Is RAM cleared after a warm reboot?

By rodion15
Jun 10, 2015
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  1. A warm reboot restarts a computer without loss of power to the motherboard. If it's a forced reboot (not sure this is the right way to call it), that is: a reboot produced by a kernel panic, BSOD or by pressing the reset button, what happens to memory?.

    During a warm reboot (for example the reboot produced by a BSD, kernel panic or pressing the reset button): is the RAM emptied then refilled again?. I say because, since the motherboard isn't powered off in any moment, does the RAM keep data?. I heard that sometimes it's necessary to actually do a cold reboot to clear memory after a warm boot.
  2. jobeard

    jobeard TS Ambassador Posts: 9,160   +599

    BOOT never clears ram - - while hibernate and shutdown can be so configured.
    This is a security exposure if/only if the intruder has physical access to the machine, strips the chips from the box and proceeds to examine the content.

    Consider what you know of the difference between HD Quick Format and a Low Level format.
    • Quick format only writes the free and allocated lists and gives up, assuming the actual sectors are present from the initial Low Level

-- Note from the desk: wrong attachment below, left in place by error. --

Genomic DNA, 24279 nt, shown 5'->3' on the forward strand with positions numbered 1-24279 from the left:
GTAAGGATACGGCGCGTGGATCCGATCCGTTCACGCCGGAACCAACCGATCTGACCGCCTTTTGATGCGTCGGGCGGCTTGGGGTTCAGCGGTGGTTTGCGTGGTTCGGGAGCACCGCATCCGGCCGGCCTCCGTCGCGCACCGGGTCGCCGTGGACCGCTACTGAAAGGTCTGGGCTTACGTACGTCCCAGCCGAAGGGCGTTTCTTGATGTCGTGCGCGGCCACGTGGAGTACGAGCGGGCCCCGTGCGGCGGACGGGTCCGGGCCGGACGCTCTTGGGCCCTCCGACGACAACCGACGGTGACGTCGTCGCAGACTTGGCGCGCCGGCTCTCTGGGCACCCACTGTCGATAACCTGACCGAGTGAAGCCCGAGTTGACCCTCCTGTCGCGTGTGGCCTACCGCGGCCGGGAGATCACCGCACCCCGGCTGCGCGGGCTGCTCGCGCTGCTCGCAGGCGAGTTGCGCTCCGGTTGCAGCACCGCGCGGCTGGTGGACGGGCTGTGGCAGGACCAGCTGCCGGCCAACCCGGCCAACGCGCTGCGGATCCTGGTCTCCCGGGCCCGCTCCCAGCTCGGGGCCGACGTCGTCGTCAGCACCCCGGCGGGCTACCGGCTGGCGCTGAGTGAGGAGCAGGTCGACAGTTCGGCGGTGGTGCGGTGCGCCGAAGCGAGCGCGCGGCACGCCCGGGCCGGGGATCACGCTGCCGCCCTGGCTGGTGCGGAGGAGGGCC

• A Low Level fmt, writes every block in the partition with a sector number, rereads it to verify and if bad, places that sector on the bad list.
    Boot does as little memory management as possible - - akin to the hd quick fmt.

    Your concern that leftover information in memory contaminates the boot process implies that memory IS being read without ever being written first - - Not during boot!

    Just to complete this saga, there is a software bug known as Use After Free, where
    1. a program allocates a block of memory for dynamic use,
    2. saves the pointer to it,
    3. uses it for awhile, usuallin in subroutines
    4. and then gives it back but,
    5. forgets to zero the pointer to it, and being non-zero,then attempts to reuse that same block again. Frequently that block is in-use elsewhere.

    Use After Free is nasty to find and the consequences are indeterminable - - corruption of data and/or program failure are typical.

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